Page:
A Book of Scars

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A-book-of-scars200Written by William Shaw — You have to feel sorry for Detective Sergeant Cathal Breen, the battered, bruised and emotionally confused cop in William Shaw’s series set in the late 60s. In A Book of Scars, he’s recovering from a bullet wound to the shoulder following the events of the second novel, A House of Knives. He’s also in romantic limbo with Helen Tozer, a former colleague in the Met, though Breen is at least spending time with her while he recuperates on her family’s farm in Devon.

Breen, better known as Paddy because of his Irish roots, soon gets bored of being looked after by Helen’s attentive mother. He starts dwelling on a cold case that has haunted the Tozer family: the murder of Helen’s teenage sister five years earlier. Alexandra was found among a copse on the farm. When Breen is given access to the files by an obliging local cop, he realises the horrific nature of the murder that was never fully explained to the family.

A Book of Scars begins as one of those crime novels in which detective work is undertaken from the sick bed – a literary tradition that includes The Daughter of Time and The Wench is Dead – but it soon picks up pace as Breen returns to the capital. It’s 1969, and he feels that he’s living in London as it ‘woke up from the long dark half of the 20th century’. He meets up with his friend and drugs squad detective, John Carmichael, in a new revolving restaurant at the top of the Post Office Tower (coincidentally, it’s about to re-open to diners for two weeks this summer). He even visits the new Hayward gallery on the South Bank, though he’s not too keen on the modern art.

Shaw’s impeccably researched novels are fascinating in their historical detail, and he also draws attention to injustices that his characters struggle to believe in because of the lack of media attention. Breen makes a connection between Alexandra and a local aristocrat who was her secret lover. Lord Goodstone used to live in Kenya during the Mau Mau Revolt of the 50s, a period of brutality on both sides.

The generation clash in 60s London continues to trouble Breen, though he’s perhaps no longer so certain that the forces of order have the moral high ground over the hippies. Lord Goodstone is a suspicious character, an evening at gentleman’s club Pratt’s reveals the pomposity of the upper classes and there’s an unhealthy rivalry and corruption involving CID and the drugs squad, led by Norman ‘Nobby’ Pilcher.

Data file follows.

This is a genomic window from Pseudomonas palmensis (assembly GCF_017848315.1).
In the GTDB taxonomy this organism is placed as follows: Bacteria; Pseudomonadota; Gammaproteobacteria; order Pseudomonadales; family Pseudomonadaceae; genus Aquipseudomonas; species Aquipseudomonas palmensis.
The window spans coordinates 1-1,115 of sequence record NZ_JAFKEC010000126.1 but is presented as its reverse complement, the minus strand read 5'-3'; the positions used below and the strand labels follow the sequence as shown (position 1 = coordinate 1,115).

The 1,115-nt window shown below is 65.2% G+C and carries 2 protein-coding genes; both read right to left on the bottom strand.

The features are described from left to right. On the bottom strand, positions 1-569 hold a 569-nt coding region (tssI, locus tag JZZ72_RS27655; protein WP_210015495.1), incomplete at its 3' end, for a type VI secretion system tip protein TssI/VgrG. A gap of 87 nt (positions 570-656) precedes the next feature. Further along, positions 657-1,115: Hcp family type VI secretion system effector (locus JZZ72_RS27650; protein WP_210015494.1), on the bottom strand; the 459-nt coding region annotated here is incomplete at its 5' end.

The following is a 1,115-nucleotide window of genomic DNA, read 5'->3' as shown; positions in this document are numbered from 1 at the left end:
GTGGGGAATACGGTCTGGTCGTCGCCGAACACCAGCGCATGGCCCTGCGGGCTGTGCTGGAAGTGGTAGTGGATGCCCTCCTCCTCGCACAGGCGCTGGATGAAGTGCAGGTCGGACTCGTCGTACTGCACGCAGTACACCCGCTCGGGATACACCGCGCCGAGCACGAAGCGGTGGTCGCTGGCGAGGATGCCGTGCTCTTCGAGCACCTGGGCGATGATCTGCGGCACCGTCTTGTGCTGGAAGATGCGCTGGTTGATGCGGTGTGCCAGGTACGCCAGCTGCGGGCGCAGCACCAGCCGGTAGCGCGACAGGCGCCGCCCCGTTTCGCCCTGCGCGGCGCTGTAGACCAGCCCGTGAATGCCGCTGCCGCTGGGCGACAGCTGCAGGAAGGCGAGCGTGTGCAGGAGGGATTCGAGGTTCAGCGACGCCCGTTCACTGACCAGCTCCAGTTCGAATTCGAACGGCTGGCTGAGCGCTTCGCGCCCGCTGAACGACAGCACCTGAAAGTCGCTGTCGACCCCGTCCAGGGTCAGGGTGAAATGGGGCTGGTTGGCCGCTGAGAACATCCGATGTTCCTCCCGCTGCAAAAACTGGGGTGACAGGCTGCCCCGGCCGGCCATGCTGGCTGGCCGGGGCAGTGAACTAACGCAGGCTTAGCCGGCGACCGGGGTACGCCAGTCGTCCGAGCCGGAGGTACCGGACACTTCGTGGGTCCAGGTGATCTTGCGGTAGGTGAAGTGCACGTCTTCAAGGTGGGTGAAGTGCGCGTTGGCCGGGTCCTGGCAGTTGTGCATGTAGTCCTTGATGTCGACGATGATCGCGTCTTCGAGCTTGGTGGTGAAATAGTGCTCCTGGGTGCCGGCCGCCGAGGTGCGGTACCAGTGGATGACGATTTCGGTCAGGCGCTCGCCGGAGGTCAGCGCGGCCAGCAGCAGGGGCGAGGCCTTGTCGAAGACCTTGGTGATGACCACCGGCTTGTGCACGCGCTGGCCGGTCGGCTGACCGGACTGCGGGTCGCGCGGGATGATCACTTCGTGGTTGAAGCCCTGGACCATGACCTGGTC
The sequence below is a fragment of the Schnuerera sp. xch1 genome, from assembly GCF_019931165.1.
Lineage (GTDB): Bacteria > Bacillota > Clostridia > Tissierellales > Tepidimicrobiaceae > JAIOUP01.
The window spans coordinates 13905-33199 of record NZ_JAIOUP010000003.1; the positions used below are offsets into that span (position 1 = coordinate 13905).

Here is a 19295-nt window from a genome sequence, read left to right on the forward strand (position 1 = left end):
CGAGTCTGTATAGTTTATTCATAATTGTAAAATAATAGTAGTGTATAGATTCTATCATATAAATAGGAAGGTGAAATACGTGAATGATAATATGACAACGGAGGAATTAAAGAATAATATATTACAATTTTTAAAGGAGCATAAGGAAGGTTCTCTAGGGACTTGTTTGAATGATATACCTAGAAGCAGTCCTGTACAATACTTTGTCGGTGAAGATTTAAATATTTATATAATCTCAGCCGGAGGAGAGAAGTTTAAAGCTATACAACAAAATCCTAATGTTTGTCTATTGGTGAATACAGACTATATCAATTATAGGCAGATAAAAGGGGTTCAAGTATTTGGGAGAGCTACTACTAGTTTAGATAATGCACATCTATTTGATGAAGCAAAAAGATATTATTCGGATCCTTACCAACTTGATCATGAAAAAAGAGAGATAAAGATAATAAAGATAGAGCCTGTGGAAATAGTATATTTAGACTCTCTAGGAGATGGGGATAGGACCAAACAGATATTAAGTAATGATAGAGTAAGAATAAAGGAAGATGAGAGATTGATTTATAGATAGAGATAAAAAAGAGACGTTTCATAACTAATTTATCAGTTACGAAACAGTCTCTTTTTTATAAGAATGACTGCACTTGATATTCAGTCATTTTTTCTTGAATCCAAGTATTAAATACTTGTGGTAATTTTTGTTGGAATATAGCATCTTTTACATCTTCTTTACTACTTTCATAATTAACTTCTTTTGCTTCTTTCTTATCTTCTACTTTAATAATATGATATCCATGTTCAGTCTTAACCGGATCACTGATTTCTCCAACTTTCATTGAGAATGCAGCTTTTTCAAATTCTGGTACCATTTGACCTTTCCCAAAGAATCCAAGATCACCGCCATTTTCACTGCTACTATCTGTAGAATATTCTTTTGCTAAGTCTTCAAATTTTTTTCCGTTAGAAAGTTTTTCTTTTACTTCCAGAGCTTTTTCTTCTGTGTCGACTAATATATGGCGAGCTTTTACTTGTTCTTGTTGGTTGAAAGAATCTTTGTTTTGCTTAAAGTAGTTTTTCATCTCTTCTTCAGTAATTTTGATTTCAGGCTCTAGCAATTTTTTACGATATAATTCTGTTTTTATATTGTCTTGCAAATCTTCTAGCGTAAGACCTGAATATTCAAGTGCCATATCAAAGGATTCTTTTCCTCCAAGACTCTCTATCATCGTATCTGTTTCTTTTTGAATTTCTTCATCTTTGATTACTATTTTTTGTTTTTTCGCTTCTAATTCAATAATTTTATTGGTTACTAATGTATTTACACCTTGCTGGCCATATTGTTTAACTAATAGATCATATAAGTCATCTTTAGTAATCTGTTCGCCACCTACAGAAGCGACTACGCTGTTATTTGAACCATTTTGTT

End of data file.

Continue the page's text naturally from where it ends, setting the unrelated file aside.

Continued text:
Drugs are a factor in this case and Breen becomes the subject of much mocking when he transforms himself into a hippy for an undercover job. A drugs squad detective with information on Alexandra’s murder has gone missing. Breen is tasked with dressing up for a late-night evening of psychedelic music at the Roundhouse venue in Camden in search of a dealer with key information. There’s a humorous touch to these uncomfortable situations for the fairly straight-laced cop, which is just as well as the novel heads into darker territory as Shaw confronts the hidden history of empire.

A Song From Dead Lips, the debut in the Breen and Tozer series, impressed me with its portrayal of the swinging 60s and the tensions in a changing society. While that’s a recurring pleasure of these novels, it’s clear that Shaw has developed into an accomplished author over the course of the trilogy (and a fourth book is set up on the final page). The period detail is complemented by a cast of convincing characters and a well-paced plot that fits with the 60s setting. It’s a smart, satisfying read that confidently deals with a convulsive period in British history.

The uncertain relationship between Breen and Trozer could have been tiresome, but in Shaw’s hands their dialogue is as entertaining as an old married couple. When each of them is apparently under threat during this investigation, there’s a palpable sense of peril and the blood-soaked climax is deftly handled. As the title suggests, Breen’s investigation is once again going to leave him nursing a few wounds in the sequel.


CFL Rating: 4 Stars

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